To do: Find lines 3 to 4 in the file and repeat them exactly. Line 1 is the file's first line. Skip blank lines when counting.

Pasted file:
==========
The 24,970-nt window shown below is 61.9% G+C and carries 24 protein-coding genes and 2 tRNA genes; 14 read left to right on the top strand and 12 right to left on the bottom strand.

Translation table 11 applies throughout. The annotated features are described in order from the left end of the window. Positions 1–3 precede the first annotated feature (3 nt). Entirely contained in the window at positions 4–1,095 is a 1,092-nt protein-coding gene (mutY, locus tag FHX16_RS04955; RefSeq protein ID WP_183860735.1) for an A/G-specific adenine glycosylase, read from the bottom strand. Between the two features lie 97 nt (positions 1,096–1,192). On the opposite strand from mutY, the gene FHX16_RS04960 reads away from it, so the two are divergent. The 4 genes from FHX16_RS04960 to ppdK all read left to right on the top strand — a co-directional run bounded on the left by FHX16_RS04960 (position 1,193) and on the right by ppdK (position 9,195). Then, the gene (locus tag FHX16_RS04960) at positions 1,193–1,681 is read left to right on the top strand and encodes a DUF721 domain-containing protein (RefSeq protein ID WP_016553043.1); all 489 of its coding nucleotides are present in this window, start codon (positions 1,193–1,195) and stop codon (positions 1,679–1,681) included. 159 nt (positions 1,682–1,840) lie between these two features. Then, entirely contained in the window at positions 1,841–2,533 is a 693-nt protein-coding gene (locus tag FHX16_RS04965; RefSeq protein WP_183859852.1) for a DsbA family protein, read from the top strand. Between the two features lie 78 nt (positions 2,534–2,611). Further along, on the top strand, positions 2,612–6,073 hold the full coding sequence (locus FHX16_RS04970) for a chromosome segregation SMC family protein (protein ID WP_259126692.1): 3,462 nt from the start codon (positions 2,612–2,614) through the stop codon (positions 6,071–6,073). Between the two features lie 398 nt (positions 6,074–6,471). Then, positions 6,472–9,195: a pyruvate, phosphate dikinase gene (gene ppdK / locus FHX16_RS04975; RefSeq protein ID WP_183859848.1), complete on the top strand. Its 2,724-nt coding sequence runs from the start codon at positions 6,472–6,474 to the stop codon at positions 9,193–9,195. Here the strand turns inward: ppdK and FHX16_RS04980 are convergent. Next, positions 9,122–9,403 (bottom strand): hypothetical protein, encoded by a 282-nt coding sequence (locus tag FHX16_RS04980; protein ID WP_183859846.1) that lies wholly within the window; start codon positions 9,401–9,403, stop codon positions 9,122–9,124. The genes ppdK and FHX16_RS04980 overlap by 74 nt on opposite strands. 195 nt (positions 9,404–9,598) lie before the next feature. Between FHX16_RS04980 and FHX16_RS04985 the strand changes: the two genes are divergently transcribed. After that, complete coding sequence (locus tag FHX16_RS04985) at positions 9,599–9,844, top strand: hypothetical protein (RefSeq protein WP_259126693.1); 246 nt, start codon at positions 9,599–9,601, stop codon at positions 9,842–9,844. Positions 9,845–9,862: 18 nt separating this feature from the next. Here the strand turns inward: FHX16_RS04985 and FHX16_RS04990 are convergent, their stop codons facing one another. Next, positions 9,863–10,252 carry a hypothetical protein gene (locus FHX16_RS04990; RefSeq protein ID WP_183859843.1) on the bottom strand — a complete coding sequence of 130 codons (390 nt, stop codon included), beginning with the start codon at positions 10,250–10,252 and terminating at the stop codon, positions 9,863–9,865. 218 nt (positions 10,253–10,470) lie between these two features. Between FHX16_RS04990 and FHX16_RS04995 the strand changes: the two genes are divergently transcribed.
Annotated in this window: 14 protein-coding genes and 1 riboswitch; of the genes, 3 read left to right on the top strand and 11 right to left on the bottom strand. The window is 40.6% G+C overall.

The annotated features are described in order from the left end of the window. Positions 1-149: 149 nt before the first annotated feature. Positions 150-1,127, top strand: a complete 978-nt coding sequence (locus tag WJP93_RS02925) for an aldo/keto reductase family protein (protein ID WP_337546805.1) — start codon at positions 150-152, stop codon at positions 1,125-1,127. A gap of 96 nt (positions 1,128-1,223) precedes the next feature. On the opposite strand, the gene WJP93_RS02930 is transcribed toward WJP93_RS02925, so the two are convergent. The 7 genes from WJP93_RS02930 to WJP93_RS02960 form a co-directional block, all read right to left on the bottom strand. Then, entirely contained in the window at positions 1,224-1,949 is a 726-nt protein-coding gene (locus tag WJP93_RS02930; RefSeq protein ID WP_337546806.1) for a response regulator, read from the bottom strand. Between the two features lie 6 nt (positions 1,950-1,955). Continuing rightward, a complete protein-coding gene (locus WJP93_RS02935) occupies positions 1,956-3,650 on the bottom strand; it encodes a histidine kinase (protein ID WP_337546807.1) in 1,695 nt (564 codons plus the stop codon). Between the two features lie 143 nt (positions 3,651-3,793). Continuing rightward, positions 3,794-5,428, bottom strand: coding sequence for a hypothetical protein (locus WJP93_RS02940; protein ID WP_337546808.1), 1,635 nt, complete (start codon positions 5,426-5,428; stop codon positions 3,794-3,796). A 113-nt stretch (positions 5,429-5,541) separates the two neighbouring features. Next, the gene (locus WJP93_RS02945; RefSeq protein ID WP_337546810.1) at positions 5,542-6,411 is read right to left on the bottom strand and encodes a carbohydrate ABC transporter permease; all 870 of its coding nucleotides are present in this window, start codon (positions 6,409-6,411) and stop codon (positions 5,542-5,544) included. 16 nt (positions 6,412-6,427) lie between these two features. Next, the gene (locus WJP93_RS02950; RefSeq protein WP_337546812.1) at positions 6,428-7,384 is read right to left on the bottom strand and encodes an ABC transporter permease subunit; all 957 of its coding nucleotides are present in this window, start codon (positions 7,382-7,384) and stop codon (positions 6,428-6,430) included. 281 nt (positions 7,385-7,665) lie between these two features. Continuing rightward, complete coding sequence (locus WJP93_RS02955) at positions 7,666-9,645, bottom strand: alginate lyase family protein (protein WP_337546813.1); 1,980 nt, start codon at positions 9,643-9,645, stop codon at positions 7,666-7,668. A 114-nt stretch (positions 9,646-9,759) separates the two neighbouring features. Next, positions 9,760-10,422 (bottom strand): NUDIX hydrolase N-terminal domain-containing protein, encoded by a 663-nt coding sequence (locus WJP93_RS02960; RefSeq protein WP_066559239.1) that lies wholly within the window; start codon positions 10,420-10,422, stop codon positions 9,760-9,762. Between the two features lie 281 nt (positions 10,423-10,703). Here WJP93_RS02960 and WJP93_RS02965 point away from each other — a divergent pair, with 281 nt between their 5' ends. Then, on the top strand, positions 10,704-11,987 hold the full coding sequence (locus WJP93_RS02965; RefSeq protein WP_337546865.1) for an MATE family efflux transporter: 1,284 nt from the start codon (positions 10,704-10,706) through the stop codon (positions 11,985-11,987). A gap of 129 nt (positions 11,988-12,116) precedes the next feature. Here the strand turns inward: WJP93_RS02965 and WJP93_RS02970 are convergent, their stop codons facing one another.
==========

Annotated in this window: 14 protein-coding genes and 1 riboswitch; of the genes, 3 read left to right on the top strand and 11 right to left on the bottom strand. The window is 40.6% G+C overall.

The annotated features are described in order from the left end of the window. Positions 1-149: 149 nt before the first annotated feature. Positions 150-1,127, top strand: a complete 978-nt coding sequence (locus tag WJP93_RS02925) for an aldo/keto reductase family protein (protein ID WP_337546805.1) — start codon at positions 150-152, stop codon at positions 1,125-1,127. A gap of 96 nt (positions 1,128-1,223) precedes the next feature. On the opposite strand, the gene WJP93_RS02930 is transcribed toward WJP93_RS02925, so the two are convergent. The 7 genes from WJP93_RS02930 to WJP93_RS02960 form a co-directional block, all read right to left on the bottom strand. Then, entirely contained in the window at positions 1,224-1,949 is a 726-nt protein-coding gene (locus tag WJP93_RS02930; RefSeq protein ID WP_337546806.1) for a response regulator, read from the bottom strand. Between the two features lie 6 nt (positions 1,950-1,955). Continuing rightward, a complete protein-coding gene (locus WJP93_RS02935) occupies positions 1,956-3,650 on the bottom strand; it encodes a histidine kinase (protein ID WP_337546807.1) in 1,695 nt (564 codons plus the stop codon). Between the two features lie 143 nt (positions 3,651-3,793). Continuing rightward, positions 3,794-5,428, bottom strand: coding sequence for a hypothetical protein (locus WJP93_RS02940; protein ID WP_337546808.1), 1,635 nt, complete (start codon positions 5,426-5,428; stop codon positions 3,794-3,796). A 113-nt stretch (positions 5,429-5,541) separates the two neighbouring features. Next, the gene (locus WJP93_RS02945; RefSeq protein ID WP_337546810.1) at positions 5,542-6,411 is read right to left on the bottom strand and encodes a carbohydrate ABC transporter permease; all 870 of its coding nucleotides are present in this window, start codon (positions 6,409-6,411) and stop codon (positions 5,542-5,544) included. 16 nt (positions 6,412-6,427) lie between these two features. Next, the gene (locus WJP93_RS02950; RefSeq protein WP_337546812.1) at positions 6,428-7,384 is read right to left on the bottom strand and encodes an ABC transporter permease subunit; all 957 of its coding nucleotides are present in this window, start codon (positions 7,382-7,384) and stop codon (positions 6,428-6,430) included. 281 nt (positions 7,385-7,665) lie between these two features. Continuing rightward, complete coding sequence (locus WJP93_RS02955) at positions 7,666-9,645, bottom strand: alginate lyase family protein (protein WP_337546813.1); 1,980 nt, start codon at positions 9,643-9,645, stop codon at positions 7,666-7,668. A 114-nt stretch (positions 9,646-9,759) separates the two neighbouring features. Next, positions 9,760-10,422 (bottom strand): NUDIX hydrolase N-terminal domain-containing protein, encoded by a 663-nt coding sequence (locus WJP93_RS02960; RefSeq protein WP_066559239.1) that lies wholly within the window; start codon positions 10,420-10,422, stop codon positions 9,760-9,762. Between the two features lie 281 nt (positions 10,423-10,703). Here WJP93_RS02960 and WJP93_RS02965 point away from each other — a divergent pair, with 281 nt between their 5' ends. Then, on the top strand, positions 10,704-11,987 hold the full coding sequence (locus WJP93_RS02965; RefSeq protein WP_337546865.1) for an MATE family efflux transporter: 1,284 nt from the start codon (positions 10,704-10,706) through the stop codon (positions 11,985-11,987). A gap of 129 nt (positions 11,988-12,116) precedes the next feature. Here the strand turns inward: WJP93_RS02965 and WJP93_RS02970 are convergent, their stop codons facing one another.